Sharon, 77, suffered a massive stroke with widespread bleeding in his brain Wednesday, and Friday's surgery was his second in two days.
Despite the improvement, Sharon is in critical but stable condition, said Hadassah Hospital director Dr. Shlomo Mor-Yosef. He said Sharon was returned to intensive care after the surgery and a brain scan.
Sharon had been rushed to the operating room Friday morning, after a brain scan indicated rising cranial pressure and bleeding.
"During surgery, the increased intracranial pressure was released, part of the blood clots that remained after the first operation were drained," he said. "At the end of the operation, there is no active bleeding and the intracranial pressure has returned to normal."
"I can say that in comparison to previous CT scans ... there is a significant improvement in the way the brain exam looks to Hadassah's experts," Mor-Yosef said.
The fact that Sharon went back into surgery is seen as a very bad sign, and is underscored by the news that several top aides left meetings to come to the hospital, reports CBS News correspondent Allen Pizzey.
Shimon Peres, Israel's elder statesman and a Sharon ally, said he was "very worried."
Sharon's sons, Omri and Gilad, were camped out in a room next door to their father's at the neurological intensive care unit.
Sharon's sudden, grave illness left his ambitious peace agenda in doubt and stunned Israelis, who were grappling with the likelihood that the man who dominated politics in the regions for decades would never return to power.
"It's a nation in mourning. The radio is playing sad songs, television is non-stop coverage," reports 60 Minutes correspondent Bob Simon. "It's mourning and it's shock, and it's very comparable to my mind to the death of [former Israeli Prime Minister Yitzhak] Rabin 10 years ago.
At Jerusalem's Western Wall, one of the holiest sites in Judaism, Orthodox Jews were praying for Sharon's recovery.
Rabbi Shmuel Rabinovitch of the Western Wall said he had received dozens of e-mails praying for Sharon's health that he printed out and stuck in the cracks of the holy site. Callers from as far away as Venezuela and the United States asked for advice in praying for Sharon, he said.
"Even if he had some things that he did that you're not happy with or disagree with, that can't change ... how he helped build the country and everything he did for the country," one Israeli told CBS News' Larry Miller.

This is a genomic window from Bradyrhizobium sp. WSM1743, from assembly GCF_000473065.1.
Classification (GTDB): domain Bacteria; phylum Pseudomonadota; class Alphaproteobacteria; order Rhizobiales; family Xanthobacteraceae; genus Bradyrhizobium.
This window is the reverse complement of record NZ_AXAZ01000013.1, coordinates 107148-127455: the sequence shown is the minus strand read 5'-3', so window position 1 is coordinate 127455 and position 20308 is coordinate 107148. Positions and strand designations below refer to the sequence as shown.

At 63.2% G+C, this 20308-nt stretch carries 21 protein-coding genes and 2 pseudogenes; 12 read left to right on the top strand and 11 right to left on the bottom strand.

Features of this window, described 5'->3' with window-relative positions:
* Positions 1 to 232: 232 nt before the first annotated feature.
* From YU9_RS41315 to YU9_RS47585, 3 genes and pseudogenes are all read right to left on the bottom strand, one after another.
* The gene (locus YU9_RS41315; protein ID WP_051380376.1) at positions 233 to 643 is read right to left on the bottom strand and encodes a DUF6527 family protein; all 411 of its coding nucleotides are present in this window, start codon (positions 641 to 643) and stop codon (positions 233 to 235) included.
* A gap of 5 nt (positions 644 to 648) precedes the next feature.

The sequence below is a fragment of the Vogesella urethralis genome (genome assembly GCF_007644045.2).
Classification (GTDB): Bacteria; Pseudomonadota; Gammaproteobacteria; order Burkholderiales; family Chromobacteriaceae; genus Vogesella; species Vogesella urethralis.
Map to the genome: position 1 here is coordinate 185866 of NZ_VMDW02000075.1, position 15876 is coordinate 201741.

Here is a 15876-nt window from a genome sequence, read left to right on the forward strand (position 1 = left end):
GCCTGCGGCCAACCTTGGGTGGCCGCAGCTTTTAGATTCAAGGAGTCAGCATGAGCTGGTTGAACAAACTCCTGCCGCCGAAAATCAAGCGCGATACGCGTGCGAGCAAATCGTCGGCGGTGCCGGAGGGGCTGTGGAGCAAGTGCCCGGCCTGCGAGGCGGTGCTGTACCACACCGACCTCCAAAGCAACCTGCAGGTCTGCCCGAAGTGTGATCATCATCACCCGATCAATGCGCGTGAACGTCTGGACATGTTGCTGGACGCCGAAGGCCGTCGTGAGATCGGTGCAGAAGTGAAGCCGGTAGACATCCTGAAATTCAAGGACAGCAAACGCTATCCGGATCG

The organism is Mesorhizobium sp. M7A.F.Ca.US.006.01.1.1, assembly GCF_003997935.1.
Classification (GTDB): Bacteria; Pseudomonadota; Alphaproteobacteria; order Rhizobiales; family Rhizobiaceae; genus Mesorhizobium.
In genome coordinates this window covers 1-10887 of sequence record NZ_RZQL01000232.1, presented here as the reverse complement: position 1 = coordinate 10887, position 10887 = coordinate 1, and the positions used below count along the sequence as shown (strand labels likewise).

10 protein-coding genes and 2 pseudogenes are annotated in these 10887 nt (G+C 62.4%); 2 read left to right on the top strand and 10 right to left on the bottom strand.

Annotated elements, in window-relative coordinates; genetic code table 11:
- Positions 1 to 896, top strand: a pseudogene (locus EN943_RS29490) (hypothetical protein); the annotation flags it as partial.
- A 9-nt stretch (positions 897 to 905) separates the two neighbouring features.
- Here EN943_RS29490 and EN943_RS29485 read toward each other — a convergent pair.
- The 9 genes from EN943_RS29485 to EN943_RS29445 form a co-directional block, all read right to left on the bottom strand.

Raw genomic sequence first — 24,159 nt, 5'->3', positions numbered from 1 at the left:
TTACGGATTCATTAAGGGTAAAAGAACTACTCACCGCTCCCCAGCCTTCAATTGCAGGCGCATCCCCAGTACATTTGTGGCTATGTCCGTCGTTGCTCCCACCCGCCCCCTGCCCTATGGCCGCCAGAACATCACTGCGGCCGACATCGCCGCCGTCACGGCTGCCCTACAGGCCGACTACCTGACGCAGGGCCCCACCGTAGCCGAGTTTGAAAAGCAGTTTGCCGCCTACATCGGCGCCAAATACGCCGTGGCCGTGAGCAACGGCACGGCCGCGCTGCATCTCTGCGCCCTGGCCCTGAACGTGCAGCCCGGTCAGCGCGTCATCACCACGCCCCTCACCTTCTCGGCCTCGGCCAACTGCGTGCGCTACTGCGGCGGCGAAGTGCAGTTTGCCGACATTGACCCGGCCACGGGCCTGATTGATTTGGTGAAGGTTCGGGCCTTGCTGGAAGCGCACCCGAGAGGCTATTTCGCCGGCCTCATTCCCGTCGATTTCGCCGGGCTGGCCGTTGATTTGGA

The surgery Friday followed a seven-hour operation Sharon underwent Thursday morning after he suffered a massive brain hemorrhage. Doctors had put him in a medically induced coma to give his body time to heal, but most outside experts said his chances for recovery were slim.
Outside medical experts said bleeding from the stroke may have led to interference of the drainage of the cerebral spinal fluid that bathes the brain, or he may have developed inflammation and fluid leakage within the substance of the brain.
Aides to Sharon said they were working on the assumption he would not return to work.
Sharon's deputy, Ehud Olmert, has
Doctors said it would take time to determine how much damage was caused by the widespread stroke Sharon suffered Wednesday night adding that media reports of permanent, significant damage were irresponsible.
Sharon's collapse less than three months before national elections also left his Kadima party, which he formed in November, in limbo.
In the short-term, Israelis appeared to still be supporting Kadima. A poll published in the Yediot Ahronot daily Friday found that an Olmert-headed Kadima would win 39 of 120 parliament seats, the most of any party and slightly less than the party polled under Sharon.
The dovish Labor Party would get 20 seats, and the hard-line Likud, which Sharon left to form Kadima, would capture 16 seats, according to the poll. The poll of 500 people was taken Thursday. It had an error margin of 4.4 percentage points. Some pollsters said the results might be influenced by sympathy for Sharon, and could change during the three-month campaign.
Peres would net 42 seats as head of Kadima, but some analysts said it was unlikely he would be chosen to lead the new party. He met with Olmert on Friday, but did not give details.
"We will know how to continue Israel's policy ... to continue Ariel Sharon's policies," Peres told reporters.
Whatever Sharon's political legacy turns out to be, there are many who believe he was the only man who could make peace between Palestinians and Israelis, and "the chances of that are fading as fast as Sharon's health," said Pizzey.
Palestinians reacted to the fall of their longtime enemy with a mix of glee and apprehension. Some Palestinian leaders worried that Sharon's illness could derail their Jan. 25 parliamentary elections. "We are watching with great worry at what might happen if he is harmed," said Palestinian leader Mahmoud Abbas, who called Olmert to express wishes for Sharon's recovery.
Some Palestinian children gave out sweets in the Gaza Strip at news of Sharon's illness.
Foreign leaders, who embraced Sharon following his unilateral pullout from the Gaza Strip last year, also expressed concern.
U.S. Secretary of State Condoleezza Rice praised Sharon as "a man of enormous courage," and British Foreign Secretary Jack Straw said he was praying for a miraculous recovery.
But Christian broadcaster Pat Robertson suggested thatfor "dividing God's land."
Sharon had been expected to win the March 28 election in a landslide as head of Kadima, which he formed after bolting Likud last year. Many hardline Likud lawmakers tried to torpedo the Gaza withdrawal and Sharon formed Kadima to free his hands to make further peace moves with the Palestinians.